Power to delegate far reaching for Ontario municipalities

WeirFoulds LLP - Government Update Summer 2007 | JUNE 1, 2007

A new era for municipal governments in Ontario was ushered in on January 1, 2007 with the proclamation of Bill 130's major amendments to the Municipal Act, 2001.

Like the City of Toronto Act (also in force January 1, 2007), the new amendments to the Municipal Act, 2001 ("the Act") recognize municipalities as responsible, accountable governments, granting them new and broader powers and more autonomy.

The changes not only provide municipalities with greater flexibility in determining the appropriate mechanisms for delivering municipal services, they also provide municipalities with much wider scope for determining the types of services they can offer to meet community expectations and needs.

Specifically, municipalities now have the power to "provide any service or thing that the municipality considers necessary or advisable for the public." The potential room for new types of municipal services to evolve is huge. For example, a city could provide health-related facilities or even provide health services itself – a potentially attractive option for municipalities looking to attract doctors to their area.

Gone are the prescribed activities needed for municipalities to "foster the economic, social and environmental well being" of their communities. In their place is a single purpose – to provide good government – and a new set of tools to accomplish this.

Delegation powers may change the municipal landscape

Of all the new tools in the municipal toolkit, none are as far reaching as the new rules relating to the delegation of municipal powers.

Under the new Act, municipalities are enabled to delegate many of their powers and duties under the Act or Planning Act, including their legislative and quasi-judicial powers, to one or more members of council, a local board, a council committee, or any body of which at least 50% are members of the council or appointed by council.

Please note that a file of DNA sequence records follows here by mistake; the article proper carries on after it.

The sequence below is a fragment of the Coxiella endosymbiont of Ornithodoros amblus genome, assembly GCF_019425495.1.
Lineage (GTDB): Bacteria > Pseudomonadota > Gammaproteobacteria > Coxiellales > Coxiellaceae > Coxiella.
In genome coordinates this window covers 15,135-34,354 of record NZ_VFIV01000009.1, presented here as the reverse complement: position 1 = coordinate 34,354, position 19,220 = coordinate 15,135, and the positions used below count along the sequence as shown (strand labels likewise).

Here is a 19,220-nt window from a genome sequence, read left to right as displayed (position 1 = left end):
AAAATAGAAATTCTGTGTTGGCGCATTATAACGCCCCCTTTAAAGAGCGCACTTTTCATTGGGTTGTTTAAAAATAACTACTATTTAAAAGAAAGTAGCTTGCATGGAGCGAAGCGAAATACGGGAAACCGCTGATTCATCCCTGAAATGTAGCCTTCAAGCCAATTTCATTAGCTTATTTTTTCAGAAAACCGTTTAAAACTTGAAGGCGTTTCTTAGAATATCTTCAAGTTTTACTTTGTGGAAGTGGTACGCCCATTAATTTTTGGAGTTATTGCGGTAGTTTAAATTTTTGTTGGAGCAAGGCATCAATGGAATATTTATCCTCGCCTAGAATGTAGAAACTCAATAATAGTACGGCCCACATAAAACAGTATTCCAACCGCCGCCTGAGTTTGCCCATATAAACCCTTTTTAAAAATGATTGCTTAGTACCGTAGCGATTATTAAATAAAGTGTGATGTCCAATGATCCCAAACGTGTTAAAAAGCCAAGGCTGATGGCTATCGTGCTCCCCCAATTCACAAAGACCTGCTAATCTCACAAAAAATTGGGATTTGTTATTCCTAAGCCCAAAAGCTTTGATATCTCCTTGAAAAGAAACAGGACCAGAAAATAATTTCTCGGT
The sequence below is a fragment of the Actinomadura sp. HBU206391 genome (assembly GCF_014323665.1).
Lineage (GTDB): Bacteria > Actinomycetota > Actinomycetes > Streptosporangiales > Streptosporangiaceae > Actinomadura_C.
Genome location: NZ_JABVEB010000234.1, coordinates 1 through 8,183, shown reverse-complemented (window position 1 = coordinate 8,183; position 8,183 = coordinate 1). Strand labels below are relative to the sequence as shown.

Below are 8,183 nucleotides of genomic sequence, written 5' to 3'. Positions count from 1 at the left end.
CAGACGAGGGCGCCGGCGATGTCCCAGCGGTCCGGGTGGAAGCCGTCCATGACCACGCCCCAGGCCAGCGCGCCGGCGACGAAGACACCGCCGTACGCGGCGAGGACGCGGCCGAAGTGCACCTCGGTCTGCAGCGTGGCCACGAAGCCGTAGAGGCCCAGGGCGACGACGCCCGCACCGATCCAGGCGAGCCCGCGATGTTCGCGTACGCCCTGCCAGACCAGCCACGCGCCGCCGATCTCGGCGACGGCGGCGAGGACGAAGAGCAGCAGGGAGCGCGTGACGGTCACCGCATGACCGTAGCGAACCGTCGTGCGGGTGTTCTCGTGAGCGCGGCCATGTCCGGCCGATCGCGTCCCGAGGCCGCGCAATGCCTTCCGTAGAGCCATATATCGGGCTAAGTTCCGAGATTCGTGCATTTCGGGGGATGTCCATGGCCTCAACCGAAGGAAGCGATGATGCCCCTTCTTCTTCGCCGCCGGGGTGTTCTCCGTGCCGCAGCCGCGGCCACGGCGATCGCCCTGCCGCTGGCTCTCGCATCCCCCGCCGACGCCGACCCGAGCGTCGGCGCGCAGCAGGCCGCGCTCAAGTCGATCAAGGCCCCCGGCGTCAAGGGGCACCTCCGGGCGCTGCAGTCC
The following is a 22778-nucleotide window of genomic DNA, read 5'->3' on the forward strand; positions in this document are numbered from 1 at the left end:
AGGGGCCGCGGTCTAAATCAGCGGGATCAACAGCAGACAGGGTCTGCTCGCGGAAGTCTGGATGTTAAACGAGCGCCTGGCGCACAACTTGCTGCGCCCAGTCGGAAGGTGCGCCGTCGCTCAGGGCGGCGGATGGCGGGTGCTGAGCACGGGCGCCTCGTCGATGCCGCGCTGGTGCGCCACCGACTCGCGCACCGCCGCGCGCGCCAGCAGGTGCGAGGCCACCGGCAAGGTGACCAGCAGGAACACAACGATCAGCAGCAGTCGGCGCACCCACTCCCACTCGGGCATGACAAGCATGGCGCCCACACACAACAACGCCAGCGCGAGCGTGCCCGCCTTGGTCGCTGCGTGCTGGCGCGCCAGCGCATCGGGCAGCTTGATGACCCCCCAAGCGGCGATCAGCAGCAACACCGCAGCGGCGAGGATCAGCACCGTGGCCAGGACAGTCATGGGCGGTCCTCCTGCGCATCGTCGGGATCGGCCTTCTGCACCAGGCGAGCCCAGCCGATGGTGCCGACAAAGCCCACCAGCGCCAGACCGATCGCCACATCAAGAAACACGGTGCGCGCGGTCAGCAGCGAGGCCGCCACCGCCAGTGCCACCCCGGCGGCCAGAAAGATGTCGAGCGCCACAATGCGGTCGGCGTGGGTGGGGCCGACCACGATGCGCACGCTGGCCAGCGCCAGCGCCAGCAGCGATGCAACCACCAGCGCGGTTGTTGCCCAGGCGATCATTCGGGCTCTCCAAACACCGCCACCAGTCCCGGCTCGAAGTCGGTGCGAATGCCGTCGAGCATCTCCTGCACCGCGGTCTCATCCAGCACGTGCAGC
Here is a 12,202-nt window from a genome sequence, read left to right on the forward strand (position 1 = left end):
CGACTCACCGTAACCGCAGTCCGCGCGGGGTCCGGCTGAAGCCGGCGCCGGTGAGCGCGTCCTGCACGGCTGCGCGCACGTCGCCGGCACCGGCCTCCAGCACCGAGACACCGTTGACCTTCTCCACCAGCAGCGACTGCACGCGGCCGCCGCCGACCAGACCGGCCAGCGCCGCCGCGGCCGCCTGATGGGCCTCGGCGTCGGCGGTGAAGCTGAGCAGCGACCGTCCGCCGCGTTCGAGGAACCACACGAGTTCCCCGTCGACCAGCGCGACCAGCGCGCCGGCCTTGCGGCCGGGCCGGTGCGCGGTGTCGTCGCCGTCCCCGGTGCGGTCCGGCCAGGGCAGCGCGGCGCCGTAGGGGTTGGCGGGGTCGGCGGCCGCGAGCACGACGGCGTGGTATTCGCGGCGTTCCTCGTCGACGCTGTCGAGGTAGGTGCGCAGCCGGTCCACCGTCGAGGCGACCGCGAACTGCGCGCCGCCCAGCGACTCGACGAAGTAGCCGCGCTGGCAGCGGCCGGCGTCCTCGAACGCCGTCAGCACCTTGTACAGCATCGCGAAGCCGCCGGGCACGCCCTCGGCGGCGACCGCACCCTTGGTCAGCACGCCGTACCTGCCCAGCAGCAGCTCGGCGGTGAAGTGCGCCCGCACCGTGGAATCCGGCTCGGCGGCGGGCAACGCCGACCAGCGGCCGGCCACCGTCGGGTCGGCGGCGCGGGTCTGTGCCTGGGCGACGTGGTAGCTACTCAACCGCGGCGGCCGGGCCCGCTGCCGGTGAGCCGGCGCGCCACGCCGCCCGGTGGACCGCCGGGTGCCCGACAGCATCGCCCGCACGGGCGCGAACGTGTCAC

And for minor matters, municipalities can also delegate legislative and quasijudicial powers to any individual officer, employee or agent of the City.

While certain core powers cannot be delegated – such as taxation, budgeting, development of official plans, creation of zoning bylaws, and the power to incorporate – the new rules could provide community councils or neighbourhoods with the ability to deal with local issues, and certain municipal employees could be authorized to undertake duties on behalf of council.

There are a number of potential advantages to the delegation of certain powers:

  • Clearer focus: With some decision-making delegated to other groups, councils will have more time to focus on more strategic issues and directions.

  • Better use of expertise: Individuals and groups with delegated authority will in many cases be closer to the action and have more specialized expertise to make the right decisions and take appropriate actions.

  • Faster response: The delegation of authority away from a centralized municipal council may relieve bottlenecks and speed up the decision-making process.

Of course, these are still early days under the amended Act and it remains to be seen how far municipalities will go in exercising these new delegation powers.

With change comes challenge

While municipalities undoubtedly welcome the greater flexibility the amended Act provides, many will face challenges in coming months as governance mechanisms are developed and the limits of their new powers are tested. With municipalities testing broader powers, and the courts and Province both able to set limits, it's clear that much of the tale of the new era of municipal government remains unwritten.